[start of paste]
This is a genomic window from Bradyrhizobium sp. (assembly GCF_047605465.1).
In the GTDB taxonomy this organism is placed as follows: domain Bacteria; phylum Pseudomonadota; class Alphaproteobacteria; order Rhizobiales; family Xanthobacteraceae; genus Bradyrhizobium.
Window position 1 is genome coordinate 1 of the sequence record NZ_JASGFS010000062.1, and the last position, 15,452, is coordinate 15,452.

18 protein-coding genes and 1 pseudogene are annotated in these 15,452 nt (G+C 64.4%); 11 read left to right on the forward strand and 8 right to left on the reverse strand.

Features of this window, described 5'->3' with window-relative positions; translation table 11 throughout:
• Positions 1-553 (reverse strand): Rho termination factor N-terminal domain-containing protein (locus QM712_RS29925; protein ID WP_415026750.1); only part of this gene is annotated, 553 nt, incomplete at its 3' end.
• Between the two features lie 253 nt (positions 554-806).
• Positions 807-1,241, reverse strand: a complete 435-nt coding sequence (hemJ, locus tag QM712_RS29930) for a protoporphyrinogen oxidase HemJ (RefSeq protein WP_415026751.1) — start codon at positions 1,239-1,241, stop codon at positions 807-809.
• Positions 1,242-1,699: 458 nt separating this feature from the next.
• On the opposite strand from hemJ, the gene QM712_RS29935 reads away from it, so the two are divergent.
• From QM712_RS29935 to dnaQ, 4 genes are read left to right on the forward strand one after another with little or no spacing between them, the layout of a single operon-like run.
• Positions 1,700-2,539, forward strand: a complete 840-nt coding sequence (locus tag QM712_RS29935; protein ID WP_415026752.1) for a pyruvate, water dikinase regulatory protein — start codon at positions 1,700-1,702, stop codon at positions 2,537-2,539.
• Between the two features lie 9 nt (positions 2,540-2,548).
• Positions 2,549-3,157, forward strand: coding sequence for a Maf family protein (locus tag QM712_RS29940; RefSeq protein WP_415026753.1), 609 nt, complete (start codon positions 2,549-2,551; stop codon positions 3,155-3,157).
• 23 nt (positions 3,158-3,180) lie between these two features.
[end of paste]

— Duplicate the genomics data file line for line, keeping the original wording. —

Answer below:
This is a genomic window from Bradyrhizobium sp. (assembly GCF_047605465.1).
In the GTDB taxonomy this organism is placed as follows: domain Bacteria; phylum Pseudomonadota; class Alphaproteobacteria; order Rhizobiales; family Xanthobacteraceae; genus Bradyrhizobium.
Window position 1 is genome coordinate 1 of the sequence record NZ_JASGFS010000062.1, and the last position, 15,452, is coordinate 15,452.

18 protein-coding genes and 1 pseudogene are annotated in these 15,452 nt (G+C 64.4%); 11 read left to right on the forward strand and 8 right to left on the reverse strand.

Features of this window, described 5'->3' with window-relative positions; translation table 11 throughout:
• Positions 1-553 (reverse strand): Rho termination factor N-terminal domain-containing protein (locus QM712_RS29925; protein ID WP_415026750.1); only part of this gene is annotated, 553 nt, incomplete at its 3' end.
• Between the two features lie 253 nt (positions 554-806).
• Positions 807-1,241, reverse strand: a complete 435-nt coding sequence (hemJ, locus tag QM712_RS29930) for a protoporphyrinogen oxidase HemJ (RefSeq protein WP_415026751.1) — start codon at positions 1,239-1,241, stop codon at positions 807-809.
• Positions 1,242-1,699: 458 nt separating this feature from the next.
• On the opposite strand from hemJ, the gene QM712_RS29935 reads away from it, so the two are divergent.
• From QM712_RS29935 to dnaQ, 4 genes are read left to right on the forward strand one after another with little or no spacing between them, the layout of a single operon-like run.
• Positions 1,700-2,539, forward strand: a complete 840-nt coding sequence (locus tag QM712_RS29935; protein ID WP_415026752.1) for a pyruvate, water dikinase regulatory protein — start codon at positions 1,700-1,702, stop codon at positions 2,537-2,539.
• Between the two features lie 9 nt (positions 2,540-2,548).
• Positions 2,549-3,157, forward strand: coding sequence for a Maf family protein (locus tag QM712_RS29940; RefSeq protein WP_415026753.1), 609 nt, complete (start codon positions 2,549-2,551; stop codon positions 3,155-3,157).
• 23 nt (positions 3,158-3,180) lie between these two features.